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Euro zone weighed down by imported troubles - ECB's Lautenschlaeger

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By Reuters
Euro zone weighed down by imported troubles - ECB's Lautenschlaeger
FILE PHOTO: European Central Bank (ECB) executive board member Sabine Lautenschlaeger attends at a news conference at the ECB in Frankfurt October 26, 2014. REUTERS/Ralph Orlowski/File photo   -   Copyright  Ralph Orlowski(Reuters)

NEWYORK (Reuters) – The euro zone’s domestic economy remains resilient and financing conditions are “excellent” but imported weakness, such as the global trade war, is weighing on the bloc, European Central Bank board member Sabine Lautenschlaeger said on Thursday.

The conflict between the United States and its trading partners, especially China, together with uncertainty over Britain’s mode of exit from the European Union, have weakened euro zone growth, Lautenschlaeger said.

“In the euro area, we do see some softening in growth, but nevertheless it’s growth,” she said at a New York event sponsored by the Council of Foreign Relations.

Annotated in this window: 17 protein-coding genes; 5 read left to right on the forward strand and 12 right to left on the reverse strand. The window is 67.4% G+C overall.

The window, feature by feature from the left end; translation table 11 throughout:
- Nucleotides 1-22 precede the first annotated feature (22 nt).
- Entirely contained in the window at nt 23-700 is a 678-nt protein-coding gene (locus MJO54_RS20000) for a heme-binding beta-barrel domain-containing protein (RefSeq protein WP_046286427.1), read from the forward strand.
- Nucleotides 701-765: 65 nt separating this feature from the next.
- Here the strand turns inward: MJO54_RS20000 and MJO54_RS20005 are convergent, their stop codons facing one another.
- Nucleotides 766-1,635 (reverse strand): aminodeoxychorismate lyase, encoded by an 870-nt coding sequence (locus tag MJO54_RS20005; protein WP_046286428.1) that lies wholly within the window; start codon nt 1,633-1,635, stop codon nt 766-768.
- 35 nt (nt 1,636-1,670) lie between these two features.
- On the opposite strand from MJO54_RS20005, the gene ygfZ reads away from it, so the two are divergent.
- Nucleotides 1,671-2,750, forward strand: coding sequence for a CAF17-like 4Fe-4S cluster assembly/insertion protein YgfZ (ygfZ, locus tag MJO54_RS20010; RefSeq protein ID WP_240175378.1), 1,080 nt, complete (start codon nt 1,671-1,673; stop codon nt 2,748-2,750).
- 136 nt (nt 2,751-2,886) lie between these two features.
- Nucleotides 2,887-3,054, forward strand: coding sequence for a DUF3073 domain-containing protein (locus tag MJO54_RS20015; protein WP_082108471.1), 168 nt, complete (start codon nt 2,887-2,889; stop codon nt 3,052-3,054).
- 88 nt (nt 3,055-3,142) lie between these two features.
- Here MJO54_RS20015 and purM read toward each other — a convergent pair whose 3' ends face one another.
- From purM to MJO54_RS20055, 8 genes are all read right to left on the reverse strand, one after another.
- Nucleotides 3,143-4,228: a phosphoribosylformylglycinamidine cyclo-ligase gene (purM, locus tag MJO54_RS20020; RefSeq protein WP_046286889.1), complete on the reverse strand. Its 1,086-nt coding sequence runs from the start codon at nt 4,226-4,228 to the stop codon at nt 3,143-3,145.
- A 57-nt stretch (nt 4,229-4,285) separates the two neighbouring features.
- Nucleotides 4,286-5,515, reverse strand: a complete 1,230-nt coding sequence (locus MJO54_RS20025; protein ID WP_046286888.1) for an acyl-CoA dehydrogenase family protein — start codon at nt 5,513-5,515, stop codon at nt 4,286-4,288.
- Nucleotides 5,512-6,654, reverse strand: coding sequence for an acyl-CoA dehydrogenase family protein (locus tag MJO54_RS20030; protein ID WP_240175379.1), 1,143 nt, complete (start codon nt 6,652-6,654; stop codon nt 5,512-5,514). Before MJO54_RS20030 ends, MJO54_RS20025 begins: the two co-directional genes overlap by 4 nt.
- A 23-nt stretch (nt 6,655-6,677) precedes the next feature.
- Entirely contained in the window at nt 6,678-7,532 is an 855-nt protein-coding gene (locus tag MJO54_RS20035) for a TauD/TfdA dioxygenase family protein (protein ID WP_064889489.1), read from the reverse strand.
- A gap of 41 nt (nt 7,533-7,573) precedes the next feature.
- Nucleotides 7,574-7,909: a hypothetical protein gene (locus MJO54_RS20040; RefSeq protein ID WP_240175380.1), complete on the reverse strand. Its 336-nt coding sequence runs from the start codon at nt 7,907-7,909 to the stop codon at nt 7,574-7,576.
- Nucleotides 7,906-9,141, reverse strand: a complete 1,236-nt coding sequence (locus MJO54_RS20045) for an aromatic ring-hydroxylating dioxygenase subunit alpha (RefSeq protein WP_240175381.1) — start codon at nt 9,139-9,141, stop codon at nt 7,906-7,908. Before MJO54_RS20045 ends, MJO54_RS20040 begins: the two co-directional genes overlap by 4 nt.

Overall growth among the 19-nation bloc is running about 1.1%-1.2% in 2019, she said.

Some euro zone members including France and the Netherlands are on “very resilient” growth paths, while others such as Germany and Italy are weakening, especially in their manufacturing sectors which are related to trade and Brexit, she said.

Offsetting the risks from trade and Brexit are rising wages, a solid service sector and a banking system flush with cash as a result of ECB’s loose monetary policy, Lautenschlaeger said.

The ECB approved a fresh stimulus package last week but critics argue the bank’s few remaining weapons lack potency so the measures will have only limited impact in boosting a persistently low inflation rate.

Lautenschlaeger, who was the vice president of Deutsche Bundesbank in 2011-2014, added that central banks are not the “only game in town,” which means that others, including governments, need to take on a bigger role in lifting growth.

“Other stakeholders have to step up too,” she said. “I’m talking about using fiscal space, when you have it in a sensible way, meaning not just using it but in something in which you have a medium- to long-term growth impact.”

Reuters reported earlier this month that Germany, euro zone’s largest economy, is considering a spending plan on infrastructure and climate protection in an effort to avert a recession.

(Reporting by Richard Leong in New York; Writing by Balazs Koranyi; Editing by Andrew Heavens and Matthew Lewis)